“I write very long, highly punctuated sentences,” he says. Luckily, his editor for “Livable Cities,” an Audible Original published in September, understood how to gently tweak those sentences to be read aloud, without losing Hughes’ voice. It was particularly important for a subject Hughes was proposing to turn on its head.
Books about urban life, he contends, often become a laundry list of what’s wrong with cities. “That’s a very conventional agenda, but it’s just so boring and negative,” he says. “I tried to say, cities are the place—the only place, in fact, I’m willing to argue—where all the good stuff happens. The challenge is to preserve or, in some places, recover all that good stuff that makes cities livable.”
Nine chapters go on to argue that “people create cities to find refuge, facilitate exchange, and construct meaning. They sustain cities to establish freedom, acquire identity, and curate knowledge. And we trust cities to maintain health, promote nature, and ensure survival in the face of existential challenges like climate change.”
Below is an excerpt from the 2021 Audible Original, “Livable Cities,” read by Hughes.
A key element of Penn’s vision for his Holy Experiment was its gateway settlement, Philadelphia. In the summer before his arrival, Penn sent his surveyor Thomas Holme to lay out his “great towne” on high ground lying between the Delaware and the Schuylkill Rivers.
In his instructions, Penn used a phrase attached to Philadelphia for almost three-and-a-half centuries, that it would be a “greene country towne, which will never be burnt, and allways be wholesome.” The words “green country town” have become a kind of permanent marketing slogan for Philadelphia—which is exactly how Penn used it, as he advertised for investors and settlers. But it’s the last two phrases that both ground Philadelphia in history and connect it to the future.
To understand what I mean, let’s briefly travel back across the Atlantic.
In 1665, London was devastated by an outbreak of bubonic plague. As many as 100,000 people died out of an estimated population of 450,000. The very next year, the Great Fire broke out and burned for five days, destroying about one-third of London and leaving homeless about 100,000 survivors of the Great Plague. It took 50 years to rebuild London after 1666 and it occupied much of the city’s energy and imagination for decades.
A young Penn was studying law in London during the period of the planning and reconstruction of the city and was probably influenced by key elements of the plans, which included a grid of wide streets and regularly spaced open squares. In addition to facilitating property development, these features provided sophisticated mechanisms for fire suppression and waste removal, two of the anxieties of the age.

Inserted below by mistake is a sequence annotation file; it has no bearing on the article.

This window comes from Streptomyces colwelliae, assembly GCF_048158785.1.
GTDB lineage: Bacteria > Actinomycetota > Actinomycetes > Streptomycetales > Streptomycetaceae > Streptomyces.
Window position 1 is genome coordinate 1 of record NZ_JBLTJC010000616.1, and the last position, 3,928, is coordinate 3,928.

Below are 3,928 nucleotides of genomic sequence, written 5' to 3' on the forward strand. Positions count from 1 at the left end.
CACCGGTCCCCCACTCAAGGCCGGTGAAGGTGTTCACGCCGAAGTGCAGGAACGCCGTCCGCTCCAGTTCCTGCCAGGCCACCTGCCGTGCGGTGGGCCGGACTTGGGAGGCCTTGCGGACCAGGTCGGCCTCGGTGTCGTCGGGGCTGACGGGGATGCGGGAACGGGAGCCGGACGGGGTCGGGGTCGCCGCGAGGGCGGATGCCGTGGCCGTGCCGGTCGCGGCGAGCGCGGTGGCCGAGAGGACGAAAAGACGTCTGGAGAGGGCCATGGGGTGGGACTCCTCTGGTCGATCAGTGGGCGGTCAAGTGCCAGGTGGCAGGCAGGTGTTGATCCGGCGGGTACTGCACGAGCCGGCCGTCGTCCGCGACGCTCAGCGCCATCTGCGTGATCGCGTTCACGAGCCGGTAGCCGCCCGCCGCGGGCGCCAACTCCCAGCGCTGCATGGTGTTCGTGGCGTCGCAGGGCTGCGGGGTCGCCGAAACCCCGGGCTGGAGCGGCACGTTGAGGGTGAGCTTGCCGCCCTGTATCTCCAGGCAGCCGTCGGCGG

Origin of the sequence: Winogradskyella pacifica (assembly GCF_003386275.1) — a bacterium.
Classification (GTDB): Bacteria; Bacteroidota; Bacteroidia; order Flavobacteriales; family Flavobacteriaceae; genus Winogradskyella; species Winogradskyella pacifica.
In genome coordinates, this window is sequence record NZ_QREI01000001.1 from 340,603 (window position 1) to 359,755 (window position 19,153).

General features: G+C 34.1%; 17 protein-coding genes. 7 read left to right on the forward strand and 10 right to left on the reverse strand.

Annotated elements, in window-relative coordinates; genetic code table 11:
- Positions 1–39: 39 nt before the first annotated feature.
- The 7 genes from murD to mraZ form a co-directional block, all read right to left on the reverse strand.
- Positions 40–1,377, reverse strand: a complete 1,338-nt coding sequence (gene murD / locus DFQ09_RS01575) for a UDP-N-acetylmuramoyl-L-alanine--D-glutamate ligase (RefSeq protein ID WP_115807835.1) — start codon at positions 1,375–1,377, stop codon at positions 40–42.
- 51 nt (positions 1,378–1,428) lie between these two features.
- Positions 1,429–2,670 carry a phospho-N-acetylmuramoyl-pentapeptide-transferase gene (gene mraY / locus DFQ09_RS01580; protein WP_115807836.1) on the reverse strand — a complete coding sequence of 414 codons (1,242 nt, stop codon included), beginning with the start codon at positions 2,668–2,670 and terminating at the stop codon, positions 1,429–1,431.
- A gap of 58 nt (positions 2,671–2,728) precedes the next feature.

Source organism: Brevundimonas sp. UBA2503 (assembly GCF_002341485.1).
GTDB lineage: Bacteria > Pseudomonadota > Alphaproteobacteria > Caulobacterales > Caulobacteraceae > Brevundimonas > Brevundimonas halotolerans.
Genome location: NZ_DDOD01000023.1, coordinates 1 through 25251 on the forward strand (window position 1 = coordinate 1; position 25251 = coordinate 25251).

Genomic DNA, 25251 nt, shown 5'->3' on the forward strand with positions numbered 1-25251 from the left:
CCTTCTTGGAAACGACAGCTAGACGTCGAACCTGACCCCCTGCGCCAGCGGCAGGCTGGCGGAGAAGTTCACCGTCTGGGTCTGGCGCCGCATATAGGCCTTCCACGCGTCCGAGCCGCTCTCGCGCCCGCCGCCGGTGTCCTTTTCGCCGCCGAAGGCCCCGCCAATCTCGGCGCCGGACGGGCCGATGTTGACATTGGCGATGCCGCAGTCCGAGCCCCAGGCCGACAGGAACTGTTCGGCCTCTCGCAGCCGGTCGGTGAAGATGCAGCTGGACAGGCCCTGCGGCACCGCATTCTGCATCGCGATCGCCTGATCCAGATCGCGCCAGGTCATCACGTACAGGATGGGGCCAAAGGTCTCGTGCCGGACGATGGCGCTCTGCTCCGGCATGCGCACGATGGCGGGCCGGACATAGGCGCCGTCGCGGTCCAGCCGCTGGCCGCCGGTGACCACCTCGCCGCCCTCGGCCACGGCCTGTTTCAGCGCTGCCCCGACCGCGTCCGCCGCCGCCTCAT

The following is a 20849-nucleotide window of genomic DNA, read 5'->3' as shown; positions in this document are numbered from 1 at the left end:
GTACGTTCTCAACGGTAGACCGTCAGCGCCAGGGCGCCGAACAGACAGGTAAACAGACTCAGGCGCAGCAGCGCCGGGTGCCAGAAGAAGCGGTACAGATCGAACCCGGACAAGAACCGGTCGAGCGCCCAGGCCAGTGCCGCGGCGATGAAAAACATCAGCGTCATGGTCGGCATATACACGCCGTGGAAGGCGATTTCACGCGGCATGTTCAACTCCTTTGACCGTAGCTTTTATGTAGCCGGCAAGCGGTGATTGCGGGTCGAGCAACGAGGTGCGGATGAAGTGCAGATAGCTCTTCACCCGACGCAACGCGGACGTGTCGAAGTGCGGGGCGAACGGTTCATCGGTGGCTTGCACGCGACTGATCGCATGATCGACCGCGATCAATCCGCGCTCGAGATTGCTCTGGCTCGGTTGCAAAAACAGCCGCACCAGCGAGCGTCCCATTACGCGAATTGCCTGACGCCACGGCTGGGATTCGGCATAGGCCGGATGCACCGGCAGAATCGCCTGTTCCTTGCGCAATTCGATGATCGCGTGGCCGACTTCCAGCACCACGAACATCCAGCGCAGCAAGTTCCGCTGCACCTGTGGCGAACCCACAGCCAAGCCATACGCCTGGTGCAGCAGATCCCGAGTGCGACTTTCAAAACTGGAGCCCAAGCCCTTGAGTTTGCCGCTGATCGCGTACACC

With the lessons of London in mind, Penn and Holme laid out Philadelphia in a rectangle running two miles from east to west and one mile from north to south. Two wide streets, Broad running north to south and High running east to west, divided the rectangle into four roughly equal quadrants.
Broad and High Streets were 100 feet wide—wider than any street in 17th-century London. An open square forever free to all was placed in the center of each quadrant and a fifth square was placed at the intersection of the two largest streets and reserved for public buildings. Each of these features remains intact and fit for purpose more than three centuries later, which is extremely rare if not unique in the United States.
The features have directly and indirectly guided the city over the centuries, as grid streets and open squares were placed in neighborhoods as the city grew from its original two square miles, as Broad Street was extended into the longest straight city street in the country, and as the ideas of a “greene country towne” were adapted to a metropolitan scale.
I’ve called out five principles in this brief history: green country town, holy experiment, a community never burned and always wholesome, inhabitants living quietly without prejudice against their conscience, and privileges that develop into rights based on the simple fact of inhabiting a city of brotherly and sisterly love.
Philadelphia’s founding sets up the idea of livability and links to many of the themes of this Audible original. I’ve made a case for why colonial Philadelphia was an icon of livability. But the world today is full of such cities. Humans have always needed physical settings or cities, if you will, to work out and realize their potentials as people and their aspirations for community.
This book is not organized around urban problems that prevent cities from being livable. Instead, it is about the benefits that people derive only from cities and about how to unlock those benefits for all.
The text above is excerpted from “Livable Cities,” written by Mark Alan Hughes and reprinted with permission from Audible.
Hughes is founding faculty director of the Kleinman Center for Energy Policy and a professor of practice in the Stuart Weitzman School of Design. He is also a faculty fellow of the Penn Institute for Urban Research, a senior fellow of the Wharton School’s Initiative for Global Environmental Leadership, a senior fellow of the Wharton Risk Management Center, and a distinguished scholar in residence at the Robert A. Fox Leadership Program.